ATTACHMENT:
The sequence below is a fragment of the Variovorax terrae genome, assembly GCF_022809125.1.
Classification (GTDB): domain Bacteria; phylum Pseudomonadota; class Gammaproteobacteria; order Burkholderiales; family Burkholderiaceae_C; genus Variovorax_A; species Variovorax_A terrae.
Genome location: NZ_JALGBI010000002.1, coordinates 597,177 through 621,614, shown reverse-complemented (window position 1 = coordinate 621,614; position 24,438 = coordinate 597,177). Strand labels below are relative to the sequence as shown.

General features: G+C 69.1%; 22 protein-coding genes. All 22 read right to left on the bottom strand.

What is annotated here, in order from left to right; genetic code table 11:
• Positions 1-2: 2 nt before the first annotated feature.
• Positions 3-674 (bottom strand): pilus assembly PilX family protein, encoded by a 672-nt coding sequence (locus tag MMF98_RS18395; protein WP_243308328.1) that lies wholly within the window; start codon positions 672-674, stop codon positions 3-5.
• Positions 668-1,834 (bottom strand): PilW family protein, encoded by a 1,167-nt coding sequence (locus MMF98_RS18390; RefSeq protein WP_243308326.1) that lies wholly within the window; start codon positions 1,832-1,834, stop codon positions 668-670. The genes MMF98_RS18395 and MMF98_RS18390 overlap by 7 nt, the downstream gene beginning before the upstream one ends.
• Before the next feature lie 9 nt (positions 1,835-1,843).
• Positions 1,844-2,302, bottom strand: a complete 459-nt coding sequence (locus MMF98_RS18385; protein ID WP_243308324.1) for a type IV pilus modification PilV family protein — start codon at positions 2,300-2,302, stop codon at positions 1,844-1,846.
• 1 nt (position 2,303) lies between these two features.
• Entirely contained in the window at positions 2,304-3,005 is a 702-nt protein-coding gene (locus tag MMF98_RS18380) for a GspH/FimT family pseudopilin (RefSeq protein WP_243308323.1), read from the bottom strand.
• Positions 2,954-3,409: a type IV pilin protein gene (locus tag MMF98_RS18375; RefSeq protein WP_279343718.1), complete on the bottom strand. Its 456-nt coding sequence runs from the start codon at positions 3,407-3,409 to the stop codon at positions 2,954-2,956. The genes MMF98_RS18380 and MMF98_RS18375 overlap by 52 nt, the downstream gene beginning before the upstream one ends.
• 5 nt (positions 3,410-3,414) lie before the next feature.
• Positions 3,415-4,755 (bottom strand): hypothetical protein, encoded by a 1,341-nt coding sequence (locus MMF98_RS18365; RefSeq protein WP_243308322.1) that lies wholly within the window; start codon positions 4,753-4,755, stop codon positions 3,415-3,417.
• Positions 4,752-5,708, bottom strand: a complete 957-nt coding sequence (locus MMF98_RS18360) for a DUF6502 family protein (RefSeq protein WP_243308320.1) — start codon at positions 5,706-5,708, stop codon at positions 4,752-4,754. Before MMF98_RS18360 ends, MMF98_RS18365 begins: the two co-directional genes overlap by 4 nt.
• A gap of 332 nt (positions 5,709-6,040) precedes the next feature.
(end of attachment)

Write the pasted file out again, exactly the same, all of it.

The sequence below is a fragment of the Variovorax terrae genome, assembly GCF_022809125.1.
Classification (GTDB): domain Bacteria; phylum Pseudomonadota; class Gammaproteobacteria; order Burkholderiales; family Burkholderiaceae_C; genus Variovorax_A; species Variovorax_A terrae.
Genome location: NZ_JALGBI010000002.1, coordinates 597,177 through 621,614, shown reverse-complemented (window position 1 = coordinate 621,614; position 24,438 = coordinate 597,177). Strand labels below are relative to the sequence as shown.

General features: G+C 69.1%; 22 protein-coding genes. All 22 read right to left on the bottom strand.

What is annotated here, in order from left to right; genetic code table 11:
• Positions 1-2: 2 nt before the first annotated feature.
• Positions 3-674 (bottom strand): pilus assembly PilX family protein, encoded by a 672-nt coding sequence (locus tag MMF98_RS18395; protein WP_243308328.1) that lies wholly within the window; start codon positions 672-674, stop codon positions 3-5.
• Positions 668-1,834 (bottom strand): PilW family protein, encoded by a 1,167-nt coding sequence (locus MMF98_RS18390; RefSeq protein WP_243308326.1) that lies wholly within the window; start codon positions 1,832-1,834, stop codon positions 668-670. The genes MMF98_RS18395 and MMF98_RS18390 overlap by 7 nt, the downstream gene beginning before the upstream one ends.
• Before the next feature lie 9 nt (positions 1,835-1,843).
• Positions 1,844-2,302, bottom strand: a complete 459-nt coding sequence (locus MMF98_RS18385; protein ID WP_243308324.1) for a type IV pilus modification PilV family protein — start codon at positions 2,300-2,302, stop codon at positions 1,844-1,846.
• 1 nt (position 2,303) lies between these two features.
• Entirely contained in the window at positions 2,304-3,005 is a 702-nt protein-coding gene (locus tag MMF98_RS18380) for a GspH/FimT family pseudopilin (RefSeq protein WP_243308323.1), read from the bottom strand.
• Positions 2,954-3,409: a type IV pilin protein gene (locus tag MMF98_RS18375; RefSeq protein WP_279343718.1), complete on the bottom strand. Its 456-nt coding sequence runs from the start codon at positions 3,407-3,409 to the stop codon at positions 2,954-2,956. The genes MMF98_RS18380 and MMF98_RS18375 overlap by 52 nt, the downstream gene beginning before the upstream one ends.
• 5 nt (positions 3,410-3,414) lie before the next feature.
• Positions 3,415-4,755 (bottom strand): hypothetical protein, encoded by a 1,341-nt coding sequence (locus MMF98_RS18365; RefSeq protein WP_243308322.1) that lies wholly within the window; start codon positions 4,753-4,755, stop codon positions 3,415-3,417.
• Positions 4,752-5,708, bottom strand: a complete 957-nt coding sequence (locus MMF98_RS18360) for a DUF6502 family protein (RefSeq protein WP_243308320.1) — start codon at positions 5,706-5,708, stop codon at positions 4,752-4,754. Before MMF98_RS18360 ends, MMF98_RS18365 begins: the two co-directional genes overlap by 4 nt.
• A gap of 332 nt (positions 5,709-6,040) precedes the next feature.